Tufts Double Jumbo Mentors Students at the Centers for Disease Control and Prevention

Program News | Posted Sep 21, 2012

As part of the EPIIC “Conflict in the 21st Century” symposium in February 2012, EPIIC for the first time dedicated one of its breakout sessions to gathering experts and students in thinking about the following year's theme on global health and security.  One of the leaders of the session was Ezra Barzilay, an alumnus of both Tufts undergraduate and medical schools and a Commander in the US Public Health Service as the Lead Epidemiologist in the Health Systems Reconstruction Office of the Centers for Disease Control and Prevention.  Barzilay, who had participated in the 2012 Voices in the Field program on humanitarian intervention, is a key adviser to EPIIC 2012-13 year and will be the Outward Bound speaker.  One of the outcomes of his participation last year was providing two internships at the CDC for students interested in enrolling in the coming EPIIC colloquium.

The six-week internships were in the Health Systems Reconstruction Office at the CDC’s Center for Global Health.  Rising senior Alon Slutzky (EPIIC’10) and rising junior Chrissy Goldbaum (EPIIC’12, BUILD: Guatemala) were selected as the interns.  Their projects, under the primary mentorship of Barzilay, included a synthesis of narrative documents to accompany the monitoring and evaluation activities for each of seven legacy goals currently being undertaken in Haiti, a comprehensive literature review of health service needs and demands pertaining to community health planning in Haiti, and adding to the growing body of literature surrounding an unexplained outbreak of chronic kidney failure in Central and South America for the last ten years.  They had the opportunity to attend an "all-hands" meeting and hear agency director Dr. Thomas Frieden give a “state of the agency” address, they met one-on-one with the Agency’s Deputy Director and Assistant Surgeon General Dr. Anne Schuchat, and they participated in several “Tuesday morning seminars,” training seminars for Epidemic Intelligence Service Officers.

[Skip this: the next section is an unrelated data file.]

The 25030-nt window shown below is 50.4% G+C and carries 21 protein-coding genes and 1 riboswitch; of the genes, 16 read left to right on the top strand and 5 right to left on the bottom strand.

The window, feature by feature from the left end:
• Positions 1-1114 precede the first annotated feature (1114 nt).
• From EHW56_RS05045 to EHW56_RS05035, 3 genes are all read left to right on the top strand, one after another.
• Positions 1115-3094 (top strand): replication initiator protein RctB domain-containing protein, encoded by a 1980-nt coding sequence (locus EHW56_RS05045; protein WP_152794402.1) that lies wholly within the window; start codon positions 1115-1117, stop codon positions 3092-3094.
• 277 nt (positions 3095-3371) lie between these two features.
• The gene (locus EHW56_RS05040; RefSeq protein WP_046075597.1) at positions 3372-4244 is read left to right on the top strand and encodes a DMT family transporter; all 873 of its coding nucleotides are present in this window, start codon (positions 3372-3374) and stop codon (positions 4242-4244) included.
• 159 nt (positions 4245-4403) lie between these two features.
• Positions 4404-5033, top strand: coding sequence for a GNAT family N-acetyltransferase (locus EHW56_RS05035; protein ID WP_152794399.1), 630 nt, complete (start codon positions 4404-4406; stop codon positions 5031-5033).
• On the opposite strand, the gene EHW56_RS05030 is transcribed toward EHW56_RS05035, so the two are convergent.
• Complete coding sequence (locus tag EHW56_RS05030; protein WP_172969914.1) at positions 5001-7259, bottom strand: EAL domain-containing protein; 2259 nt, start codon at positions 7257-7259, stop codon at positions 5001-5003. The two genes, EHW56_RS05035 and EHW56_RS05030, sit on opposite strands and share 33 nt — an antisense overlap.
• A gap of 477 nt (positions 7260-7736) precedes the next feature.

Barzilay said, “I know that I speak for our entire team when I say that we were delighted to have had Alon Slutzky and Chrissy Goldbaum intern with us this summer. Alon and Chrissy had an opportunity to present their work at our staff meeting - their contributions were valued and appreciated by all members of the team and in fact our director asked to be given a printed copy of the entire collection of M&E narratives to take with him and read on the plane to China, following their presentation. Their creativity, professionalism and ability to work independently were a testament to the caliber of students that the IGL cultivates. I had to remind my colleagues on several occasions that Alon and Chrissy were still undergraduates and that if they perform at this level now, the potential for what they will accomplish as they proceed into their graduate studies is unbounded.

“I am certain we left questions unanswered and public health topics unexplored - six weeks is in fact a very short amount of time - but I'm excited about this coming year: there are opportunities for continued engagement (as a direct result of Alon and Chrissy's internship) for both Alon and Chrissy as well as for other IGL students that we should explore in Global Health Security (e.g. a meta-analysis of capacity building assessments performed in central Asia by different groups at CDC, in preparation for a unified approach to public health development in the region) as well as in Haiti.”

Slutzky’s reaction to the experience was: